August 24, 2011. Traverse City. A three-Judge panel of the US Circuit Court of Appeals ruled against five Great Lakes’ states in their lawsuit aimed at closing the locks connecting the Illinois River and Lake Michigan. Former Mayor Daley, the Port of Chicago and large corporations have succeeded in keeping the locks open however. At risk is a multi-billion dollar industrial region spanning two states versus the death of America’s Great Lakes at the hands of the dreaded Asian Carp.
Ironically, it was large corporations down on the Gulf Coast that brought the Asian Carp disaster to America. Seeking a cheap and natural way to clean their massive fisheries, the corporations transplanted the Asian Carp into their waterways. Knowing the Asian Carp isn’t native to North America and would cause catastrophic destruction to America’s waterways, the giant fisheries swore they could keep the Asian Carp isolated in their ponds and farms. It was a lie. The beastly fish infected the area waterways and soon spread to the Mississippi River. For the past few years, the Carp have slowly made their way up the Mississippi.
Today, the Asian Carp have reached all the way to Chicago. Finding itself the last and final choke-point with the ability to stop the Asian Carp from possibly destroying all the fish of the Great Lakes, the city of Chicago and former Mayor Daley have consistently sided on the side of big business. Closing the locks they say, would devastate the business community. They also argue that the Asian Carp is a warm water fish. While it has so far proved able to adapt to almost any environment, nobody knows if the fish can exist in the colder Great Lakes.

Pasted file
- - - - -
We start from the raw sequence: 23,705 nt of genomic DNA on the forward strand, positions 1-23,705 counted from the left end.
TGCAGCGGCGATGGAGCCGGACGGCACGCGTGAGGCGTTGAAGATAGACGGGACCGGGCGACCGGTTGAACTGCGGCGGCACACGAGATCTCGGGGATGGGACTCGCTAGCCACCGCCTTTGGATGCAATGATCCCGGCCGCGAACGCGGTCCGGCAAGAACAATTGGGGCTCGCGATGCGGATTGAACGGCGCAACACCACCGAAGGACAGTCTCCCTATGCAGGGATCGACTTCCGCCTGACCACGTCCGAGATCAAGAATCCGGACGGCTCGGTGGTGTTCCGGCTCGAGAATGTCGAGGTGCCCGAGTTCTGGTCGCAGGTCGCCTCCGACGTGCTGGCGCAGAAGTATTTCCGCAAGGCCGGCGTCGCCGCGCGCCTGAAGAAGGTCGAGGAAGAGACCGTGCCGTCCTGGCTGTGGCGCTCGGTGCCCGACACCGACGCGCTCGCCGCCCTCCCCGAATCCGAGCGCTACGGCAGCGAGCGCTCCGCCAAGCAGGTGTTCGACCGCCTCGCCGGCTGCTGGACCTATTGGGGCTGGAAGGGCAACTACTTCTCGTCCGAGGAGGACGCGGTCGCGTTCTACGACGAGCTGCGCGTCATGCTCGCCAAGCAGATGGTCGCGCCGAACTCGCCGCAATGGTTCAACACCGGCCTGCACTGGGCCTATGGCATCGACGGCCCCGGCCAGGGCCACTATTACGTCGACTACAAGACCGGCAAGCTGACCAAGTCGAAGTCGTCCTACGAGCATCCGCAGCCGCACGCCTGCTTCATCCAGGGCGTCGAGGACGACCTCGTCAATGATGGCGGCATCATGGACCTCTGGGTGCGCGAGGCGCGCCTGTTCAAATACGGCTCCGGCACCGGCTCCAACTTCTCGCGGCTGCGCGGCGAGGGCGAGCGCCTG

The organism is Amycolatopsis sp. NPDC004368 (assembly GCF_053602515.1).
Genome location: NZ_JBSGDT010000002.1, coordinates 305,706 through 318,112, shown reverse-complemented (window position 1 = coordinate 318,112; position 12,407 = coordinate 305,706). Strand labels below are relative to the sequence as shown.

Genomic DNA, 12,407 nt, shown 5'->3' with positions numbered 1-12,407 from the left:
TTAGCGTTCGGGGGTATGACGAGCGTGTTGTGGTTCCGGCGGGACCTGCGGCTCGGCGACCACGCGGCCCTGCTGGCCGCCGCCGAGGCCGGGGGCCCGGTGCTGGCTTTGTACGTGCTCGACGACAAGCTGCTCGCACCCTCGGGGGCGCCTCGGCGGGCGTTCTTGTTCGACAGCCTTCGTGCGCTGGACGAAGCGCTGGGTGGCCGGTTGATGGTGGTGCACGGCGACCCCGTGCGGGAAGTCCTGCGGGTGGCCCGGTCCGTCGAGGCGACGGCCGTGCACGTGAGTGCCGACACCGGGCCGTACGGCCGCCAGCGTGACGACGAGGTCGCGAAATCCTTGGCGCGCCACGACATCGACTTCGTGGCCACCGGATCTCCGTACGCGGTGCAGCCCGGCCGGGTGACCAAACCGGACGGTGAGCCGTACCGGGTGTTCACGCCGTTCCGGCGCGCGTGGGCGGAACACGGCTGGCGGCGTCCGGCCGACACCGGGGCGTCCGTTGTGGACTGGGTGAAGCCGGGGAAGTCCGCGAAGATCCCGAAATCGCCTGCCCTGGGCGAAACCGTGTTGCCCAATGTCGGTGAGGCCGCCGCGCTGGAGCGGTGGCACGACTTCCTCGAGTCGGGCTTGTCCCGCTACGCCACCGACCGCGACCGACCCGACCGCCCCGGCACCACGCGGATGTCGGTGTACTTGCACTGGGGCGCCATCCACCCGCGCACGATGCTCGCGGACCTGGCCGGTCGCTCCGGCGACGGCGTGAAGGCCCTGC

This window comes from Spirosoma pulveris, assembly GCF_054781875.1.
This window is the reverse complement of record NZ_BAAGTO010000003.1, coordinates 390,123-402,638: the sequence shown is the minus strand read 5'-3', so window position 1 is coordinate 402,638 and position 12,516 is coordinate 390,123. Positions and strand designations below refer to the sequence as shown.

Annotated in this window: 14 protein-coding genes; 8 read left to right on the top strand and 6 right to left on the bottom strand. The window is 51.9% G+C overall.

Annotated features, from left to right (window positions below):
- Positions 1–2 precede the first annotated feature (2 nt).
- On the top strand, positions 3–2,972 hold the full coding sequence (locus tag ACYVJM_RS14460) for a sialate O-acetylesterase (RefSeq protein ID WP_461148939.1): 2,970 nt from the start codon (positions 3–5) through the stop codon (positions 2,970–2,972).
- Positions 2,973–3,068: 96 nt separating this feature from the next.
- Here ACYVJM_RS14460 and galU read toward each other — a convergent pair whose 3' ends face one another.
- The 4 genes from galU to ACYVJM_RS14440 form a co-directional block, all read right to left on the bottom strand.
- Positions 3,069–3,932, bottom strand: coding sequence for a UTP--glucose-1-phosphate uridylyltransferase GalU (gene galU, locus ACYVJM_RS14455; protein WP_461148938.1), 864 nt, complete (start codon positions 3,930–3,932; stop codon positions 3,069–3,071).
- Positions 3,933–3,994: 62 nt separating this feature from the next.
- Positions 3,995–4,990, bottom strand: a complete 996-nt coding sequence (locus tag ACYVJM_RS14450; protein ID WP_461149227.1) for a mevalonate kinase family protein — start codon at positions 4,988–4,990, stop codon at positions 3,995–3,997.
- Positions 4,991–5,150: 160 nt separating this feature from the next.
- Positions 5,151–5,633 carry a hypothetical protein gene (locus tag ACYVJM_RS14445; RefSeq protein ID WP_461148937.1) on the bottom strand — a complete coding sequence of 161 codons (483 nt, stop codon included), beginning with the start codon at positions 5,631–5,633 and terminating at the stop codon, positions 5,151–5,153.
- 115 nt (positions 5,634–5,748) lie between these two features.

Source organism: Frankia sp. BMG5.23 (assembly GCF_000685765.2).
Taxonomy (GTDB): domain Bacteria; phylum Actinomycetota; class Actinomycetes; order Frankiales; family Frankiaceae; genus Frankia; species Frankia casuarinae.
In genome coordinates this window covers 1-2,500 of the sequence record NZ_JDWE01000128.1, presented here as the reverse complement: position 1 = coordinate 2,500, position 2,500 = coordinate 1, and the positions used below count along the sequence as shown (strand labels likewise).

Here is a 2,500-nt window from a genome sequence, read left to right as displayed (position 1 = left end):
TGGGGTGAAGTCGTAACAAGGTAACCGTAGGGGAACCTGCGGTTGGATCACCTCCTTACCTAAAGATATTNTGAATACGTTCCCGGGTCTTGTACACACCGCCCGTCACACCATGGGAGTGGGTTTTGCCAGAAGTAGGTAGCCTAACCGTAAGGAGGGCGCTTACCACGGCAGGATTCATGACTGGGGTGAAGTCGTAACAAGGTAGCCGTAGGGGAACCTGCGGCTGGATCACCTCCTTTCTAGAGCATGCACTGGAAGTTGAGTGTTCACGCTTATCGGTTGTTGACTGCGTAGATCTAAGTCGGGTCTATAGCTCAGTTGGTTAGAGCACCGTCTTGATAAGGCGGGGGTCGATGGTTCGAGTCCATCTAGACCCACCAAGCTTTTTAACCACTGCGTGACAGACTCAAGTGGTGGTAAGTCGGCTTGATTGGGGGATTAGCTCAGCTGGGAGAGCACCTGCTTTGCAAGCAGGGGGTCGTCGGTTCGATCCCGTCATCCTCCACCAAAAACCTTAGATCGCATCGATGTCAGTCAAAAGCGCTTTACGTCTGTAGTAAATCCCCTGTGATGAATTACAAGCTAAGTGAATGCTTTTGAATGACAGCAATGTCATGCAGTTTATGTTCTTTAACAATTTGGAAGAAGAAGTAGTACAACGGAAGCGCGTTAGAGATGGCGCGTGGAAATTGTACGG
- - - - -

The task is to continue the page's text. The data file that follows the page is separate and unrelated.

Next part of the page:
In losing their appeal today, Wisconsin, Michigan, Pennsylvania, Ohio and Minnesota, will have to think of something fast if they want to keep the Carp out of their own individual Great Lakes. The Army Corps of Engineers and government agencies have erected electronic barriers to keep the Carp from crossing through the final checkpoint. But most experts have little faith in the barriers. And considering that it only takes a couple fish to begin a whole new colony of Asian Carp, letting only a handful through would forever kill commercial, sport and recreational fishing in the Great Lakes.
In 2010, the Army Corps of Engineers announced they were spending $25 million to study the Chicago canals and the Asian Carp emergency. While the Corp will ambitiously look at and address other ways the Carp may enter the Great Lakes, such as flooding, their report won’t be released until 2015. With the Asian Carp only a couple miles from the Chicago locks, America doesn’t have until 2015 to find a solution. With a way of life for fishermen on the line, as well as tens of thousands of industrial and commercial jobs, one would hope the government would act as quickly as possible to find a solution. How do we keep the Asian Carp from passing through Chicago into Lake Michigan without closing the locks and shutting down shipping?
Those arguing to close the locks seem to have the moral advantage in the argument. Many a father and son have gone fishing out on the Great Lakes. Those memories may end for all future generations. Those demanding the locks be kept open can only give one reason, higher profits.
In an interview with the News Tribune of Northern Illinois last year, Mark Biel, Chairman of the Chemical Industry Council of Illinois explained, “The vast majority of the large facilities are located along the waterways because they access the barges.” Lock closure also will close plants, he said, because loss of barge shipping will trim away their competitive advantage. “We don’t want the Asian Carp in Lake Michigan anymore as anyone else” Biel said, but “we don’t want to be at the mercy of the railroads.”